Main Content

Meet your Branch Councillors: Adrian Spinelli

Meet your Branch Councillors: Adrian Spinelli

Registered nurse Adrian Spinelli isn’t 100 per cent sure where his interest in healthcare came from, beyond a vague desire to help people. No one in his family worked in healthcare and as a child he initially thought he might want to be a lawyer or an accountant. But when he was around 15 years old, he began volunteering with St John Ambulance.

‘I met some nurses there and I was impressed with them; the way they interacted with the patients in particular, and the way that they were able to share their knowledge.’

It was all the inspiration he needed. Straight out of high school, he got into his first preference – nursing at RMIT – and upon graduation he started working at the Austin Hospital. Fourteen years later, he’s still there. And he’s still pleased with his choice: ‘I’m so much happier in nursing than I probably would have been as a lawyer or an accountant,’ he says.

‘I think that’s because we are indiscriminate with our care. We provide care to whoever needs it. It’s not about ‘you’re a good person or you’re a bad person, or you can afford it, you can’t afford it. It’s just: you’re a person, and you need help. I really value that.’

From ED to gen med

For much of his career, Adrian has worked in the emergency department and he’s passionate about emergency nursing. But COVID saw him take a sidestep. ‘I still love ED nursing,’ he explains, ‘but for me it was time to step away. It got to the point during the height of the pandemic where it was either step away from the ED or step away from nursing.’

He went into COVID vaccination for a little while, which provided a much-needed break from the pressures of the ED, and even though he thought he’d go back to emergency he has instead ended up in general medicine where he is now a nurse unit manager. This role has helped him to cultivate new passions around staff welfare and reducing occupational violence and aggression (OVA).

‘I sit on our organisational OVA prevention committee and I’m involved in a number of projects in my workplace around how we can better manage behaviours of concern with some of our patients,’ he says, emphasising that OVA affects staff and patients.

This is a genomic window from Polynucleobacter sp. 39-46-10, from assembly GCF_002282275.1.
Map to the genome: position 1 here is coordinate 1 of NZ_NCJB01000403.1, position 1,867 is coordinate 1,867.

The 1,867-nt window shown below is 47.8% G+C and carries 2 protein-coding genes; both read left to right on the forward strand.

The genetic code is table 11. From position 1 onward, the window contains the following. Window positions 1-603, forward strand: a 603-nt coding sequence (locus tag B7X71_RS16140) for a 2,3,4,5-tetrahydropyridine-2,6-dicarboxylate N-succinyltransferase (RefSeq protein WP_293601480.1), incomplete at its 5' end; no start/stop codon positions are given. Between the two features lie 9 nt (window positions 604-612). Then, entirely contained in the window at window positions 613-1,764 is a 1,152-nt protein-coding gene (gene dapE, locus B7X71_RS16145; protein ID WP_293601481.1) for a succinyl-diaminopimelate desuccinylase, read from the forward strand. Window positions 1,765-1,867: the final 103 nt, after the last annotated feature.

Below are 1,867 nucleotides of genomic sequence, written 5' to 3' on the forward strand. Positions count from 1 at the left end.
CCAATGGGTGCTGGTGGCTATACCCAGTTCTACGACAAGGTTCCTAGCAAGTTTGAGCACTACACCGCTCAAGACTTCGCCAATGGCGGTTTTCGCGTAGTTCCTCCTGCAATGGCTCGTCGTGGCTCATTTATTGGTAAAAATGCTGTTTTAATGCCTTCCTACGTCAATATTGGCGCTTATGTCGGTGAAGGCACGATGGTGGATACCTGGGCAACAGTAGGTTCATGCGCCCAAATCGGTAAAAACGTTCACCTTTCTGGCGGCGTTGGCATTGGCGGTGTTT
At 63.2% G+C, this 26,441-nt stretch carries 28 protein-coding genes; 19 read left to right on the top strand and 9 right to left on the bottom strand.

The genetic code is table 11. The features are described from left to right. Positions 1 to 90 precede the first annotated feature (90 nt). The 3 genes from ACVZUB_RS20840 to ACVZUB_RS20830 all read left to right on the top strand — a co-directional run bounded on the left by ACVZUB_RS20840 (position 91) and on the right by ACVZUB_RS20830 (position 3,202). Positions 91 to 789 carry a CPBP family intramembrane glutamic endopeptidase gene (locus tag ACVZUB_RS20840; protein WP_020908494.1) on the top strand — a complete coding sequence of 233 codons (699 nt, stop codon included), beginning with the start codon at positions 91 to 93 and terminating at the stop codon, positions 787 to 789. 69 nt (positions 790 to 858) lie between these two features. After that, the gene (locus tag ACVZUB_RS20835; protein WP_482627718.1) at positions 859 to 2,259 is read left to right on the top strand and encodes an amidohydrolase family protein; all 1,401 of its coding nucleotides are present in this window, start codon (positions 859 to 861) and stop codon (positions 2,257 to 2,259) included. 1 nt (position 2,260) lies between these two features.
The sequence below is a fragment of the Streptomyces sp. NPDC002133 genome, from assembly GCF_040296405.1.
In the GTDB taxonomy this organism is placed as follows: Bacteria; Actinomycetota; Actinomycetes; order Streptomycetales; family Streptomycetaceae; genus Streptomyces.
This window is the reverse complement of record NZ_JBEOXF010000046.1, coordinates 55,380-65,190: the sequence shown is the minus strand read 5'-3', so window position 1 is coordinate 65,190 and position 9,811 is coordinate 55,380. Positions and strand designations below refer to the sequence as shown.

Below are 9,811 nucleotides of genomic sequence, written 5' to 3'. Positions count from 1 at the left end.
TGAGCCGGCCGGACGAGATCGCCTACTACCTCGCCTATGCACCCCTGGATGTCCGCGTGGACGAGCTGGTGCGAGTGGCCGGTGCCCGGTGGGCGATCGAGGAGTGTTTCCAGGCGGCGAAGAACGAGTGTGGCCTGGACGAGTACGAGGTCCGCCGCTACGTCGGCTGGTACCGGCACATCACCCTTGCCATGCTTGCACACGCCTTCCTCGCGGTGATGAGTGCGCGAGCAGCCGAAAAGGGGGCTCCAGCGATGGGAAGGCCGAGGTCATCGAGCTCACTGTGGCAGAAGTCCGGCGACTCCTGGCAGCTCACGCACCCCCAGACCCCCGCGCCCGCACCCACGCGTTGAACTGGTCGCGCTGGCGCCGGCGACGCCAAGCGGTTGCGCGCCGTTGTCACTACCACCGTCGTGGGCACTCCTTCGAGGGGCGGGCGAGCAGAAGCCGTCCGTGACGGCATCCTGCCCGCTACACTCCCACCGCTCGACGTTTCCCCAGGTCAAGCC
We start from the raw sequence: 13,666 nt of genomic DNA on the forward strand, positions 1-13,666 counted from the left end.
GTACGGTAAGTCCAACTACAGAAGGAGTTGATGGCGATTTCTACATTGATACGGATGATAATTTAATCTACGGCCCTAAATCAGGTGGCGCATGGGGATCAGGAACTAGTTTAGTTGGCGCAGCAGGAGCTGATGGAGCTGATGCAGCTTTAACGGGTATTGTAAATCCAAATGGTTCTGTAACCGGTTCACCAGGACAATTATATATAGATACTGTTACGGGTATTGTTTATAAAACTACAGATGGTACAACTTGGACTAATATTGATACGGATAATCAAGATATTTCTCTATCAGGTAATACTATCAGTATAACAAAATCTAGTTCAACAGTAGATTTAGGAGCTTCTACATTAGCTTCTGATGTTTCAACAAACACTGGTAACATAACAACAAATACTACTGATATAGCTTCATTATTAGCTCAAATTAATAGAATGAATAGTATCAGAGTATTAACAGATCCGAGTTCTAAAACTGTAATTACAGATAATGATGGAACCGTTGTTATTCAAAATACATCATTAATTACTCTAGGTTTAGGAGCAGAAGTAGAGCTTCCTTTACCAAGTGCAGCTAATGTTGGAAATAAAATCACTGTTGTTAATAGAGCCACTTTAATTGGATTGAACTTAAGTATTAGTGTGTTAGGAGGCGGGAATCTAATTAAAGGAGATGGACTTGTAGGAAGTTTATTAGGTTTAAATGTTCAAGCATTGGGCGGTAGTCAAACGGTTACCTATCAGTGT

‘There are on-the-ground strategies that we can implement that are really relevant to our environment,’ he notes. ‘It’s about how we as nurses can advocate for change in the workplace.’

Branch Council

Advocating for change in the workplace being the bread-and-butter work of unions, Adrian is a natural fit for Branch Council. He has been a Job Rep for more than a decade and in 2023 became a first-time councillor.

Among the reasons he wanted to join Branch Council, he highlights a desire to progress systemic nursing issues ‘from a union perspective’. He’s especially keen to see progress on issues related to OVA as well as conditions that affect recruitment and retention into the profession.

‘How do we work to retain our nurses and midwives? What conditions will keep them within the professions? How do we keep them enjoying the work that they entered to do? How do we keep that compassionate spirit amongst our nurses and midwives? The burnout is real, so what can we do to assist the current and next generation of nurses and midwives to stay in this workforce?’

These are big questions, and the 2024 public sector log of claims is heavily focused on matters that pertain to them. For Adrian, becoming a Branch Councillor in an EBA year is a chance to better understand how decisions are made in the union. ‘Being an EBA year, I’d really like to learn how ANMF manages advocating and pushing for our log of claims while pushing back on the employers and government – as we obviously do need to have ongoing relationships with whoever’s in government, because most of our public sector members are employed in facilities employed by the government.’

Finding the balance is important for Adrian, at all levels. As a NUM, he strives to balance his staff’s rights and his rights – ‘I’m a nurse and I’m employed under this EBA too’ – with his employer’s needs. The answer, he says, is always guided by the EBA: ‘if the EBA says you get it, you get it. No questions asked,’ he says.

If it doesn’t, that’s when discussions can begin about change: coming up with ideas to submit as motions for debate at delegates conferences. After all, he says, ‘we are a collective decision-making body.’